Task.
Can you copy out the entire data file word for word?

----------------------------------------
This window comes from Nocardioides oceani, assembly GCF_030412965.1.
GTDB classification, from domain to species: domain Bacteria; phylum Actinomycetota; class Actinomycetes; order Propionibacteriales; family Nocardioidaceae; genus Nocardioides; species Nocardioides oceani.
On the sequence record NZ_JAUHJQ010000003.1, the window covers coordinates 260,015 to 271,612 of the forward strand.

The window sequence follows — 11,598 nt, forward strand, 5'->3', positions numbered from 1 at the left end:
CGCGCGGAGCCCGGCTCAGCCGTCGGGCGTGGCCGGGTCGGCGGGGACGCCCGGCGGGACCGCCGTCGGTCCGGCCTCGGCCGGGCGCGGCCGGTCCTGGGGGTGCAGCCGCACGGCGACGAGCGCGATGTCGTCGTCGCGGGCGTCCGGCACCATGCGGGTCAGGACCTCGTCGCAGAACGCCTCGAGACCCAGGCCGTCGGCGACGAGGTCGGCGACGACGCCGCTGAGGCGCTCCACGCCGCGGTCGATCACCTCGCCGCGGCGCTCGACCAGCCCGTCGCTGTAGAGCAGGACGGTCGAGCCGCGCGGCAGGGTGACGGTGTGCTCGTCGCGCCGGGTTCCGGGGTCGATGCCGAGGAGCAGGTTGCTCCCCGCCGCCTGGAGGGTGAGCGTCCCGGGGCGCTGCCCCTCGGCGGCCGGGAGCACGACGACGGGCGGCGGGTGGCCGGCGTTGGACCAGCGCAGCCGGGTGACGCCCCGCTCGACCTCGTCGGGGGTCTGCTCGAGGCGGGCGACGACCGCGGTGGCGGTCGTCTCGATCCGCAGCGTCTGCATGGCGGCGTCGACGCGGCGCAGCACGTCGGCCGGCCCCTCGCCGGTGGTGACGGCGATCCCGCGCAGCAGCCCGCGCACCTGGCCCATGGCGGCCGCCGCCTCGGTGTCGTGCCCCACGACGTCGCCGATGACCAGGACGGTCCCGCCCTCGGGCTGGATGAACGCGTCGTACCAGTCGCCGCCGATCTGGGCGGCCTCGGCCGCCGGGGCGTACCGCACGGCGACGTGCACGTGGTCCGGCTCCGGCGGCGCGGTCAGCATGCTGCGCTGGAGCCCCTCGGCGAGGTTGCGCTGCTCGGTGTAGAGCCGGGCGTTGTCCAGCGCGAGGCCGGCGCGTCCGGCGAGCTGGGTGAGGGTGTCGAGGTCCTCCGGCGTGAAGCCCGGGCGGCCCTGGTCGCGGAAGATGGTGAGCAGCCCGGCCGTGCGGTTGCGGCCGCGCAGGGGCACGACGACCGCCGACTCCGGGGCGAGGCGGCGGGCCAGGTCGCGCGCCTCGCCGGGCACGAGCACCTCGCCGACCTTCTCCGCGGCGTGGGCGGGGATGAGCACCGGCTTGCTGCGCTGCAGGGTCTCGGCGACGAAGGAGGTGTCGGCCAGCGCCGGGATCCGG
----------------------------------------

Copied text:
This window comes from Nocardioides oceani, assembly GCF_030412965.1.
GTDB classification, from domain to species: domain Bacteria; phylum Actinomycetota; class Actinomycetes; order Propionibacteriales; family Nocardioidaceae; genus Nocardioides; species Nocardioides oceani.
On the sequence record NZ_JAUHJQ010000003.1, the window covers coordinates 260,015 to 271,612 of the forward strand.

The window sequence follows — 11,598 nt, forward strand, 5'->3', positions numbered from 1 at the left end:
CGCGCGGAGCCCGGCTCAGCCGTCGGGCGTGGCCGGGTCGGCGGGGACGCCCGGCGGGACCGCCGTCGGTCCGGCCTCGGCCGGGCGCGGCCGGTCCTGGGGGTGCAGCCGCACGGCGACGAGCGCGATGTCGTCGTCGCGGGCGTCCGGCACCATGCGGGTCAGGACCTCGTCGCAGAACGCCTCGAGACCCAGGCCGTCGGCGACGAGGTCGGCGACGACGCCGCTGAGGCGCTCCACGCCGCGGTCGATCACCTCGCCGCGGCGCTCGACCAGCCCGTCGCTGTAGAGCAGGACGGTCGAGCCGCGCGGCAGGGTGACGGTGTGCTCGTCGCGCCGGGTTCCGGGGTCGATGCCGAGGAGCAGGTTGCTCCCCGCCGCCTGGAGGGTGAGCGTCCCGGGGCGCTGCCCCTCGGCGGCCGGGAGCACGACGACGGGCGGCGGGTGGCCGGCGTTGGACCAGCGCAGCCGGGTGACGCCCCGCTCGACCTCGTCGGGGGTCTGCTCGAGGCGGGCGACGACCGCGGTGGCGGTCGTCTCGATCCGCAGCGTCTGCATGGCGGCGTCGACGCGGCGCAGCACGTCGGCCGGCCCCTCGCCGGTGGTGACGGCGATCCCGCGCAGCAGCCCGCGCACCTGGCCCATGGCGGCCGCCGCCTCGGTGTCGTGCCCCACGACGTCGCCGATGACCAGGACGGTCCCGCCCTCGGGCTGGATGAACGCGTCGTACCAGTCGCCGCCGATCTGGGCGGCCTCGGCCGCCGGGGCGTACCGCACGGCGACGTGCACGTGGTCCGGCTCCGGCGGCGCGGTCAGCATGCTGCGCTGGAGCCCCTCGGCGAGGTTGCGCTGCTCGGTGTAGAGCCGGGCGTTGTCCAGCGCGAGGCCGGCGCGTCCGGCGAGCTGGGTGAGGGTGTCGAGGTCCTCCGGCGTGAAGCCCGGGCGGCCCTGGTCGCGGAAGATGGTGAGCAGCCCGGCCGTGCGGTTGCGGCCGCGCAGGGGCACGACGACCGCCGACTCCGGGGCGAGGCGGCGGGCCAGGTCGCGCGCCTCGCCGGGCACGAGCACCTCGCCGACCTTCTCCGCGGCGTGGGCGGGGATGAGCACCGGCTTGCTGCGCTGCAGGGTCTCGGCGACGAAGGAGGTGTCGGCCAGCGCCGGGATCCGG